Kathryn Bigelow (1951-Present) With Bigelow's film "The Hurt Locker," she became the first woman to win the Academy Award for Best Director, as well as the Directors Guild of America Award for Outstanding Directing, the BAFTA Award for Best Direction and the Critics' Choice Movie Award for Best Director.
Frances Marion (1888-1973) Marion, a screenwriter who has been credited with over 300 scripts, was the first woman to win an Academy Award for Best Screenplay for her film "The Big House" in 1930, and then again for Best Story for "The Champ" in 1932. She quickly became the highest paid screenwriter of either gender in the 1920s and 1930s.
Women Film Pioneers Projects
Lois Weber (1879-1939) Weber is considered by film historian Anthony Slide as "the most important female director the American film industry has known" and has been credited as the pioneer of the split screen technique in film. She was also one of the first directors to experiment with sound, making one of the first sound films in America. She also was the first American woman to direct a full-length feature, "The Merchant of Venice" in 1914. In 1917, she became the first female director to own a movie studio, Lois Weber Productions.
Alice Guy-Blaché (1873-1968) Guy-Blaché rose from being a secretary to running her own film studio in New Jersey, and is credited for being the first female director to make a narrative fiction film. She experimented with sound syncing, color tinting, interracial casting and special effects. She made over 1,000 films by 1907.
Oprah Winfrey (1954-Present) Host, philanthropist, actress, producer and all-around media mogul, Oprah Winfrey revolutionized the daytime talk show format with the groundbreaking "The Oprah Winfrey Show," which was nationally syndicated for 25 seasons between 1986 and 2011. The program's wild success made Winfrey one of the richest and most influential women in the media industry.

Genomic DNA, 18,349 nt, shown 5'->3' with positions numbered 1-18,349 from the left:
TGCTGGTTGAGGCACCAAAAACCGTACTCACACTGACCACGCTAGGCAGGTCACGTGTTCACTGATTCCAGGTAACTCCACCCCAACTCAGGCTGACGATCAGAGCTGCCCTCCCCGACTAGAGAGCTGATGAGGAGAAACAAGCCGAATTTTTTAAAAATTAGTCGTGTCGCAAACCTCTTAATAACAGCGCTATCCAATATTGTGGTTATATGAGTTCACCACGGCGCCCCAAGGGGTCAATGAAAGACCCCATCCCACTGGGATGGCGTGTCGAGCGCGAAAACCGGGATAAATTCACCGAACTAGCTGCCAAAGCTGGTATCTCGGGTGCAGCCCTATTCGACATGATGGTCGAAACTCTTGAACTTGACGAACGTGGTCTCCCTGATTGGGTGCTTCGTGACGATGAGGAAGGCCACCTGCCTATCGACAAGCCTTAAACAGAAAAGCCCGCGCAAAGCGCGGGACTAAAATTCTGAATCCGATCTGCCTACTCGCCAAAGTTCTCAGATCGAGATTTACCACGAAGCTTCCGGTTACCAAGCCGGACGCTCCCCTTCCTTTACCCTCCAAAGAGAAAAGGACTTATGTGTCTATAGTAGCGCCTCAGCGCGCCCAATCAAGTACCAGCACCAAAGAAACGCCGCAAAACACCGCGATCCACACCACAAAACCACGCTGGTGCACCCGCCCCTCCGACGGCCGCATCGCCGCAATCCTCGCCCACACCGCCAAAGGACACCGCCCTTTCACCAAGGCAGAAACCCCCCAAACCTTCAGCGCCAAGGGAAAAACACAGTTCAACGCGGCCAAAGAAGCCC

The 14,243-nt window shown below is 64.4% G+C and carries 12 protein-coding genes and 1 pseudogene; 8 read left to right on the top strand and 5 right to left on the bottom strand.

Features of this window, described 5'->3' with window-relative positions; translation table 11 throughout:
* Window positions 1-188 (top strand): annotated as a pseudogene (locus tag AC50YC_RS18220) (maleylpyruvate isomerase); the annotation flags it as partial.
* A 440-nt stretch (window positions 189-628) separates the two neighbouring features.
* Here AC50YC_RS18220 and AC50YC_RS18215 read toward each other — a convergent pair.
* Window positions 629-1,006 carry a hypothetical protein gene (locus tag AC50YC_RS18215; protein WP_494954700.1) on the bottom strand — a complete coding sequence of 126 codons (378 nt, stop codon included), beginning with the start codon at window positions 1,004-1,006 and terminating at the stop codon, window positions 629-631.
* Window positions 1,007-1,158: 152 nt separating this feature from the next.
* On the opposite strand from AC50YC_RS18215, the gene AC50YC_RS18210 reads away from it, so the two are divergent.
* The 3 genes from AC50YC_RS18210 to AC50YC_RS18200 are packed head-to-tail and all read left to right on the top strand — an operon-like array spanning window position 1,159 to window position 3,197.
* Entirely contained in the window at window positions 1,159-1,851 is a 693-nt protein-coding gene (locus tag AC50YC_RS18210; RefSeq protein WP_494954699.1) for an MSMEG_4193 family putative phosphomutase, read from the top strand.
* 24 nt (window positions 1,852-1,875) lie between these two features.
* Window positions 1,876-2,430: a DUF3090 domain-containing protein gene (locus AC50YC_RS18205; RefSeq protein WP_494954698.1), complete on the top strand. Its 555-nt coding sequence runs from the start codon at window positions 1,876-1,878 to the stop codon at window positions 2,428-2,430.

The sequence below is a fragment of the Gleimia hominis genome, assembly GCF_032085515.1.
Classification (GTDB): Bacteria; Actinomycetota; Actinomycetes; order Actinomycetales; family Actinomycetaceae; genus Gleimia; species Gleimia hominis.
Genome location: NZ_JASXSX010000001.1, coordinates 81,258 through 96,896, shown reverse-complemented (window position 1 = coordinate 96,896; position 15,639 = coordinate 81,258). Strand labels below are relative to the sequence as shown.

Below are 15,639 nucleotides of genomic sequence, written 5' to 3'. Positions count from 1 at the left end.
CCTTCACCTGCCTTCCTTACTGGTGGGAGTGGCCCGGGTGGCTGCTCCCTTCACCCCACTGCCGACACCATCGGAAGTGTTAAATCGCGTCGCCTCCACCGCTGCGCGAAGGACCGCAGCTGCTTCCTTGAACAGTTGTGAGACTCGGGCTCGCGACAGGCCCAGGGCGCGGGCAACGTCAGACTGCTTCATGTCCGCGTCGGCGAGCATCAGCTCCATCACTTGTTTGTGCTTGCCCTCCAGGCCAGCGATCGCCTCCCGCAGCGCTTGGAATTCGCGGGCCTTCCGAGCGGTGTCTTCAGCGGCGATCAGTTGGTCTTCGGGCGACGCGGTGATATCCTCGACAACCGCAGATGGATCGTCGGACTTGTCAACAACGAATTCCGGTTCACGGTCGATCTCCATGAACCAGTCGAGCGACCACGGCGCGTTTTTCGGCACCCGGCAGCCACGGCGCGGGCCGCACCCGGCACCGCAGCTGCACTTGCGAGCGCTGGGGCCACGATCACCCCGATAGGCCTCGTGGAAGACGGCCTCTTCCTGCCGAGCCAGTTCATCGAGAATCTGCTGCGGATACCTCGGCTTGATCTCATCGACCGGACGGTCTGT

Barbara Walters (1929-Present) Walters was the first woman to acquire the title of "co-host" in 1974. Two years later, she became the first female co-anchor in an evening news program.
Marlene Dietrich (1901-1992) Dietrich donned trousers when it was considered taboo for women to wear pants, adding an erotic charge to an everyday men's garment. In fact, the actress was almost arrested in the 1930s in Paris.
The Wunschen Channel/YouTube
Euzhan Palcy (1958-Present) Palcy is notably the first black female director to be produced by a major Hollywood studio (MGM), as well as being the only woman filmmaker to have directed Marlon Brando, whom she urged out of retirement. She was also the first black person to direct an actor to an Oscar nomination.
Katharine Hepburn (1907-2003) The outspoken and independent Katharine Hepburn had one of the most successful careers of any actress in the history of Hollywood. With more than 50 credits before her retirement in 1994, Hepburn appeared in a wide variety of films during her more than 60-year career. She won four Best Actress Oscars for "Morning Glory," "Guess Who's Coming to Dinner," "The Lion in Winter" and "On Golden Pond" — more than any other actress.
Lillian Gish (1893-1993) An early pioneer of the motion picture industry, "The First Lady of the Cinema" Lillian Gish (far left in photo) was one of the biggest stars of the silent film era with roles in classics such as "Birth of a Nation," "Broken Blossoms" and "La Boheme." Over her career of more than 70 years, she went on to become one of the first female directors, an accomplished stage actress and an advocate for film preservation.
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From Mary Pickford to Oprah Winfrey, here are some of the most influential women in Hollywood